At least wronged wife Coleen can take comfort in the fact that she's not alone. From Elin Nordegren to Sandra Bullock to Silda Spitzer, the wives of high-profile men have put up with a lot of high-priced competition over recent years. Or maybe the cheating was always going on, and today's offenders are just unlucky to have come of age in a time of instant news and transparent privacy. The Rooney affair came to light when Juicy Jeni -- one of the ladies involved -- sold her story to a tabloid, prompting a wave of disapproving website commentary that she was dishonoring her profession.

Whether it's the reap-the-rewards mentality of successful people, or our modern capability for rationalizing and entitlement, or the diminishing sacredness of sex in Western society, we've heard any number of reasons for the infidelity epidemic. Rooney's petulant comments suggest that he knows he did a bad thing, but can't summon the moral fiber to blame himself for it. As an athlete, he ought to be well-acquainted with self-control and physical discipline; apparently, though, he chooses to save all that effort for the football pitch, where it's appreciated by legions of worshipful fans rather than a single nagging wife in the yucky throes of pregnancy.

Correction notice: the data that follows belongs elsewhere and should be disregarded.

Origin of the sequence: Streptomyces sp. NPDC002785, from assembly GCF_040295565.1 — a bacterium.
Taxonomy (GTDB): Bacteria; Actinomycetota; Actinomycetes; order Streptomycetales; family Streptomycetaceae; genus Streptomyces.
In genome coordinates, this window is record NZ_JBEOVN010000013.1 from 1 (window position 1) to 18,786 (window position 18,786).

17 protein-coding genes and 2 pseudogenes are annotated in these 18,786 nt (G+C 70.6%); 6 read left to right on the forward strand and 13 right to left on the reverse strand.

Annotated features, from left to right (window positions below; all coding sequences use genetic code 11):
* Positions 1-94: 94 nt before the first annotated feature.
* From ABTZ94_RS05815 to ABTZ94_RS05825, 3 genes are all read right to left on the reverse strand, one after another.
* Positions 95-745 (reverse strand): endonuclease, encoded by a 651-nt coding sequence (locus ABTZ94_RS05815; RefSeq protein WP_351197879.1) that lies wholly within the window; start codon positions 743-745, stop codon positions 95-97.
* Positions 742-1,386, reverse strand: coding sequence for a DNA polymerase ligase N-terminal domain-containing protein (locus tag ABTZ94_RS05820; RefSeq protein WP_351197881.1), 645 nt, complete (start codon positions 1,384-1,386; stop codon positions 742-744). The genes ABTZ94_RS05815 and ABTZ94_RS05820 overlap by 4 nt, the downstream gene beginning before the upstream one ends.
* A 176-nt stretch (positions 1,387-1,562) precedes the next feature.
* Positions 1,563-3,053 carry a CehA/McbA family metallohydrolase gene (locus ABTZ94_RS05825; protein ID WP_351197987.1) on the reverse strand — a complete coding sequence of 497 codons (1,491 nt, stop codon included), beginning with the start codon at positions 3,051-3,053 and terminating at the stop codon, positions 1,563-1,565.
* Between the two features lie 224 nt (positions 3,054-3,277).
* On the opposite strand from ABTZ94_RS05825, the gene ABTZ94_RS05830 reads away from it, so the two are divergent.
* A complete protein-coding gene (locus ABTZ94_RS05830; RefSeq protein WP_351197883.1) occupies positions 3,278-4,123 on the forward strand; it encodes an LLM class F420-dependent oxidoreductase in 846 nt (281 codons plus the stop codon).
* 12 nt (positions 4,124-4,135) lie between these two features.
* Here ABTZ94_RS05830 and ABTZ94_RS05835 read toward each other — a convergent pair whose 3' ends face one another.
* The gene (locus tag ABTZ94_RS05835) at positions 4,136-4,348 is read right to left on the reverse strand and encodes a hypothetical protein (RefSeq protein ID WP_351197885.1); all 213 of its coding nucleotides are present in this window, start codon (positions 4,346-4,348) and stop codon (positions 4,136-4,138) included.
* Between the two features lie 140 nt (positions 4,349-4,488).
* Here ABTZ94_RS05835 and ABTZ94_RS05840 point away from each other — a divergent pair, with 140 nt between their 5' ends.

Anyhoo. The Daily Mail will feast on the story for a week or two, and then the Rooneys will probably reconcile and have another baby, and Femail will move on to obsess over the speed at which Coleen loses her pregnancy weight.

Which means the next celebrity cheating scandal can't be far behind.

Tuesday, September 7, 2010